Buried deep underground in Merseyside could be a solution to Britain's energy woes. Canary-killing methane gas – one of the biggest dangers coal miners faced – offers great potential as our North sea output shrinks. But the technology needs to catch up...
A deepening electricity crisis in Venezuela is taking its toll on businesses, as 80 companies were punished on Monday with power cut-offs for 24 hours after failing to comply with a strict rationing plan...
The government has officially confirmed plans for a new carbon levy on consumer bills which it hopes will make building new nuclear plants viable, as the Guardian revealed in October last year.
Nuclear companies like EDF Energy have warned they will not make the billions of pounds of investment necessary in the UK without government financial guarantees...
The Government's sale of British Energy to France's EDF was a good price but a bad deal, an influential committee of MPs will conclude this morning.
The state received £4.4bn for its 36 per cent stake of the nuclear operator – out of a total £12.5bn price tag – thanks to peak energy prices at the time of the contract, says the Public Accounts Committee (PAC). But the deal has done little to address the danger of energy shortages from 2016 as demand rises and obsolete power stations are retired...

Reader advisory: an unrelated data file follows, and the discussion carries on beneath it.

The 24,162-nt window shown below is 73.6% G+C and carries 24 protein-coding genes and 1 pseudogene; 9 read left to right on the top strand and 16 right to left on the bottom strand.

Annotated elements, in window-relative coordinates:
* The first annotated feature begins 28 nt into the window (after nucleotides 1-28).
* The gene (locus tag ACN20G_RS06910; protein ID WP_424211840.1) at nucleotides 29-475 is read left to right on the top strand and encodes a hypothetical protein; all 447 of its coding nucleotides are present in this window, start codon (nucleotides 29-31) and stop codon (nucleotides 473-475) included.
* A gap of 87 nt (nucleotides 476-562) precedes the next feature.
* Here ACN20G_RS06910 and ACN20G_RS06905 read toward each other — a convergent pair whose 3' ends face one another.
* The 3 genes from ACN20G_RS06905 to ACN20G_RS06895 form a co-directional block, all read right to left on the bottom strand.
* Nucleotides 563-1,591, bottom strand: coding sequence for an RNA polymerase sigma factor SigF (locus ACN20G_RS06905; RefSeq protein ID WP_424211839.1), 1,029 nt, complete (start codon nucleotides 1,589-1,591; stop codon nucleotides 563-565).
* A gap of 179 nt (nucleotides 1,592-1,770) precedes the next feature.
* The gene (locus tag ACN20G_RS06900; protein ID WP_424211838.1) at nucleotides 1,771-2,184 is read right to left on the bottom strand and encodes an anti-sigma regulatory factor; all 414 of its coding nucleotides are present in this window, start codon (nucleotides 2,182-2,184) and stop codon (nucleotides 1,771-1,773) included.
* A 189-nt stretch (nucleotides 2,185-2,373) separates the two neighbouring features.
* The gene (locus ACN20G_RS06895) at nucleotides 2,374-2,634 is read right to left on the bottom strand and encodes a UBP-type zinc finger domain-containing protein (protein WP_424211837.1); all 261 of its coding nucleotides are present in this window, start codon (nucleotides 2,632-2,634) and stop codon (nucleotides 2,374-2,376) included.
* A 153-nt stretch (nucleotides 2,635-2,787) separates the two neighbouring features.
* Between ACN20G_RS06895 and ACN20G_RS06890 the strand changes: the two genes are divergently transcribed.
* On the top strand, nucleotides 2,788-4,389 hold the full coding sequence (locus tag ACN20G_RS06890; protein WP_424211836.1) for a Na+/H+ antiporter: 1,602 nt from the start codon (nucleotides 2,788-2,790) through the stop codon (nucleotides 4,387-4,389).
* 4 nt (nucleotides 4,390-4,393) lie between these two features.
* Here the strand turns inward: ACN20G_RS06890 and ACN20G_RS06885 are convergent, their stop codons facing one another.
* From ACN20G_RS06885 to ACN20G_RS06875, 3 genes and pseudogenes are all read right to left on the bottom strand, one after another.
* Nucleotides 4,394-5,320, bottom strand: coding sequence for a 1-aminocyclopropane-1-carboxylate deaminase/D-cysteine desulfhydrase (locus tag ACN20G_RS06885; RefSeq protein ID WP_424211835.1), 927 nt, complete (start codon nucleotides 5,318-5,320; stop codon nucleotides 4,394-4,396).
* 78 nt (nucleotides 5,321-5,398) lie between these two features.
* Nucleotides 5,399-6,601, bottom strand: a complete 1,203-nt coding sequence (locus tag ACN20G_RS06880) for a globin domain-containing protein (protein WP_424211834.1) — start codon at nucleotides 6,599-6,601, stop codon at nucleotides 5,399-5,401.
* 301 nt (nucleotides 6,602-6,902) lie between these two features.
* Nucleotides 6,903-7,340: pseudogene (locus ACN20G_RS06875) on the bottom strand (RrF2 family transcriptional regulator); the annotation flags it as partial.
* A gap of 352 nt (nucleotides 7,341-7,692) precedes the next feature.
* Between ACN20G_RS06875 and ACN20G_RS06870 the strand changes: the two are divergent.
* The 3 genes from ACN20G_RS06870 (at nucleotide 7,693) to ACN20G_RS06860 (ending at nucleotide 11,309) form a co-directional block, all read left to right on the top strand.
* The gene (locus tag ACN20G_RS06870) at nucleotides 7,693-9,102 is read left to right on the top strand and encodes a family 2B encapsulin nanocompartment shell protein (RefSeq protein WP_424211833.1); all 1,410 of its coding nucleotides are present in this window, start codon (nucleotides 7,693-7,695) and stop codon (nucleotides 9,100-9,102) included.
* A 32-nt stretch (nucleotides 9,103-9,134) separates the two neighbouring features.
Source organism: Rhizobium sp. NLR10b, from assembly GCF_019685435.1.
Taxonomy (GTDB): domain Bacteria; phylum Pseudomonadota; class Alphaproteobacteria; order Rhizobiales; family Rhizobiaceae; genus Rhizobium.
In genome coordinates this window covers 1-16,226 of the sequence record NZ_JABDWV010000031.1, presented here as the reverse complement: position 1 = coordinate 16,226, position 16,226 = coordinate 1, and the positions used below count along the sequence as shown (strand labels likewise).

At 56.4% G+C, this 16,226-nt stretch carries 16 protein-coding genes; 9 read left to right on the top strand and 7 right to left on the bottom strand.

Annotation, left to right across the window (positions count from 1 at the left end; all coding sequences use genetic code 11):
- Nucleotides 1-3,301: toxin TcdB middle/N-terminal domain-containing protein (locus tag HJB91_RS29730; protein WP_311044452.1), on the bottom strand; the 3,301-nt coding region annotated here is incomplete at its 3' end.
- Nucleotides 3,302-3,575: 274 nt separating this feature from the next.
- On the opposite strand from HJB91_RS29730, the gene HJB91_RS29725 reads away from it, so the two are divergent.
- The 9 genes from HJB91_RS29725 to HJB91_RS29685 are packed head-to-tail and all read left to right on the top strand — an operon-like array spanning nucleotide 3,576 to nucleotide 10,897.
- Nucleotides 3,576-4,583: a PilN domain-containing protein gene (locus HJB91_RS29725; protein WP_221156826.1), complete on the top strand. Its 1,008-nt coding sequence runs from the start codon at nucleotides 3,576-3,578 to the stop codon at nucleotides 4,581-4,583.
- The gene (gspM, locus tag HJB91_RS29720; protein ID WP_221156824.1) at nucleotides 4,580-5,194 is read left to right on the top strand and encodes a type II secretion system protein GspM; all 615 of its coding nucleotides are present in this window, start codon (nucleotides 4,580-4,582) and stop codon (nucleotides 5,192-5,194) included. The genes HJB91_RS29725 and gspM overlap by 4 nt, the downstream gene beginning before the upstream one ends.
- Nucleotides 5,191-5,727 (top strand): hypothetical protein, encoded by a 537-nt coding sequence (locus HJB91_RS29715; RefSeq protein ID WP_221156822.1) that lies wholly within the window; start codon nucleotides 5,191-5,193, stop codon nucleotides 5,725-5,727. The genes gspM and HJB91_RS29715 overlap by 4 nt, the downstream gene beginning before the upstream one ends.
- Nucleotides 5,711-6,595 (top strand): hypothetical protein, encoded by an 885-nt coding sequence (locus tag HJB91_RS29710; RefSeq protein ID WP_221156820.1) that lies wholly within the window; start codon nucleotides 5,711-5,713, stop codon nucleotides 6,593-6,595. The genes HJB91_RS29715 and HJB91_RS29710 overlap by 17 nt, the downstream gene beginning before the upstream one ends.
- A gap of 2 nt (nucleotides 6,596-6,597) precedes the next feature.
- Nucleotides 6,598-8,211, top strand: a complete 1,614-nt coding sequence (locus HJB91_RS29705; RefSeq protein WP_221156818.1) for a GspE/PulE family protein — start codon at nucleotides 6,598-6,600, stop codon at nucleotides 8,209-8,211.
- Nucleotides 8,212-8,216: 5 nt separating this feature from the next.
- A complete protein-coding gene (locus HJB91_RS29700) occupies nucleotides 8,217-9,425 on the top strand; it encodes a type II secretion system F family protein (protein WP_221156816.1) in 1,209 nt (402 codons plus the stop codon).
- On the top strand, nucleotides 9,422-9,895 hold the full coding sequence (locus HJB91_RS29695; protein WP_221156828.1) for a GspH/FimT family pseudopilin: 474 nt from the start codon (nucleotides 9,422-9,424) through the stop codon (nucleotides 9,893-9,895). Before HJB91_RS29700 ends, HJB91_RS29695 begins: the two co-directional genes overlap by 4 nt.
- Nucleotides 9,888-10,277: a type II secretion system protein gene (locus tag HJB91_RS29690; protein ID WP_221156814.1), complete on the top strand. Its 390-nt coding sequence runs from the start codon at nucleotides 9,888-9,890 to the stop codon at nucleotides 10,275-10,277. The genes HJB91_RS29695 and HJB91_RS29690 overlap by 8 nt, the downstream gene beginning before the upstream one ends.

Government plans to hold Britain's nuclear waste in storage for 160 years before burying it permanently underground were condemned as "bizarre" yesterday.
Paddy Tipping, acting chairman of the Parliamentary Energy and Climate Change Committee, made the remarks as the cross-party group published a highly critical report on the Government's handling of recent UK energy policy. He said that the Department for Energy and Climate Change had failed to consult MPs or the public properly on a range of matters, including the handling of spent nuclear fuel, and he called for a full parliamentary vote, preferably before the general election that is expected on May 6...
A Conservative government would allow a new nuclear power station to be opened every 18 months to address the threat of a power shortage according to Greg Clark, the shadow energy spokesman.
Mr Clark said the Tories would allow energy companies to open at least one new nuclear facility every year and a half to boost the country's power supply...
American engineering giant General Electric (GE) today announced plans to build an offshore wind turbine manufacturing plant in the UK, creating up to 2,000 jobs.
The company said it had not yet decided where to build the facility but that its plans would result in around £100m being invested in Britain, creating clean energy jobs at the new site as well as in the supply chain...